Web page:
Posted: June 4, 2009

Novel mapping process for tracking nanoscale structures

(Nanowerk News) Carnegie Mellon University's Katayun Barmak, with the help of Microscopy Lab Supervisor Thomas Nuhfer, is one of the first materials scientists worldwide to successfully map polycrystalline structures on a nanoscale.
This mapping ability has come at the same time that Barmak, a professor of materials science and engineering, and her colleagues found that physical properties of some structures change at the nanoscale.
Katayun Barmak
Katayun Barmak
"This is a revolutionary research finding that will forever change the way we map polycrystalline structures of all the materials we use daily in our lives," said Greg Rohrer, head of Carnegie Mellon's Materials Science and Engineering Department.
Polycrystalline structures are made up of three-dimensional patterns of atoms, ions and molecules called crystals, which take on a range of orientations in space. It is the homogeneous solid crystallites and the boundaries between them that Barmak is mapping.
"I'm on the verge of harnessing the 'Wild West' as I drill down to analyze crystalline materials a thousand times smaller than the diameter of a human eyelash," Barmak said.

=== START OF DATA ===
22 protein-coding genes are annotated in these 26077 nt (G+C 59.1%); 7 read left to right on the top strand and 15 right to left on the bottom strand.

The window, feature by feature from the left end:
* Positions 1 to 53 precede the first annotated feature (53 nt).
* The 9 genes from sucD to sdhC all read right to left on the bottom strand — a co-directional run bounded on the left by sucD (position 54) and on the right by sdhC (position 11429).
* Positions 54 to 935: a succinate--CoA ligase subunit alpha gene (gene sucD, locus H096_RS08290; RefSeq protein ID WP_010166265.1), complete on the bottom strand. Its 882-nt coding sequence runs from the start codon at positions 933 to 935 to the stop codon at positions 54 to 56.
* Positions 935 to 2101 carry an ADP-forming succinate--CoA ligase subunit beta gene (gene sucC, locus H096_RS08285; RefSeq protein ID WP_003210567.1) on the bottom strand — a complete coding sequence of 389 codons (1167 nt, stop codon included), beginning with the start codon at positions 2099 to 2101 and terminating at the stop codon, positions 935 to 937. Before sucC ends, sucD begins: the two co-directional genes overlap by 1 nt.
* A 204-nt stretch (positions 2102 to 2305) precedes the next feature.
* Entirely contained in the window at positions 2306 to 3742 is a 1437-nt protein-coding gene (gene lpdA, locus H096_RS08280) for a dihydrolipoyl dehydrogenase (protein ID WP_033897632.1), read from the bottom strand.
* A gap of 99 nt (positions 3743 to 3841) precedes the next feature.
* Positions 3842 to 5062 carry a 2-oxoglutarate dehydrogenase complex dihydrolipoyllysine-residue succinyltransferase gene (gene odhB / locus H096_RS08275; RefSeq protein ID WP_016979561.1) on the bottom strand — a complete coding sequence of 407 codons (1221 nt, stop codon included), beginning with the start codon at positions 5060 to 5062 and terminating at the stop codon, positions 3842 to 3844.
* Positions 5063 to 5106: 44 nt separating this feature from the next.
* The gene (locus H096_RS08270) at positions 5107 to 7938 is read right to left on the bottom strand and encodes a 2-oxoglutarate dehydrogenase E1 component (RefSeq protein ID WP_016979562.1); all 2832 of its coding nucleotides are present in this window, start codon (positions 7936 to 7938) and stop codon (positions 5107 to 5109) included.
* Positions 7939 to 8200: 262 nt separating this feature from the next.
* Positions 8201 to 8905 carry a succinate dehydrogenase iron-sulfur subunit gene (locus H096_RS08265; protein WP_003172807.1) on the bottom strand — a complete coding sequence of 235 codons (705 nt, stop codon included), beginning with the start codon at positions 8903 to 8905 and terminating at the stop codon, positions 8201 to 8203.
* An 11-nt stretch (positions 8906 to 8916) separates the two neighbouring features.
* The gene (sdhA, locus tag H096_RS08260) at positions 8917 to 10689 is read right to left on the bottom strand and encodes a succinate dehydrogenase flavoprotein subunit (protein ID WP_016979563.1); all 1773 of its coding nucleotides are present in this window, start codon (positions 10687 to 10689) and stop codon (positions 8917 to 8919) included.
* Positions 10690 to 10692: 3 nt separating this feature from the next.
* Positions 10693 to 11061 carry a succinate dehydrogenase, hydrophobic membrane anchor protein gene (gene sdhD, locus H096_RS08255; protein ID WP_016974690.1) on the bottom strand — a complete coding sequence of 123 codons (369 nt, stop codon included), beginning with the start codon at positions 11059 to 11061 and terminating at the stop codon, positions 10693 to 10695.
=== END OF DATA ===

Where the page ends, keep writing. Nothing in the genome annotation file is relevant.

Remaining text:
Her research, for example, shows that the minute grain boundaries of crystalline materials can obstruct the flow of an electric charge when subject to an electric field.
"Because we can now monitor these changes in structure and form at the nanoscale level, we can begin to see how metallic elements like copper can be tailored to be an even better conductive agent," said Barmak, who is also a member of the university's Materials Research, Science and Engineering Center.
Industry analysts report that better understanding of nanoscale structures can help make superior materials that are more economical to produce.
"I can see major impacts from our work for a whole host of engineered systems that harness nanotechnology," Barmak added. She said some examples of those important systems include silicon chips and data storage systems, photovoltaics and fuel cells, and medical devices and drug delivery systems.
Source: Carnegie Mellon University
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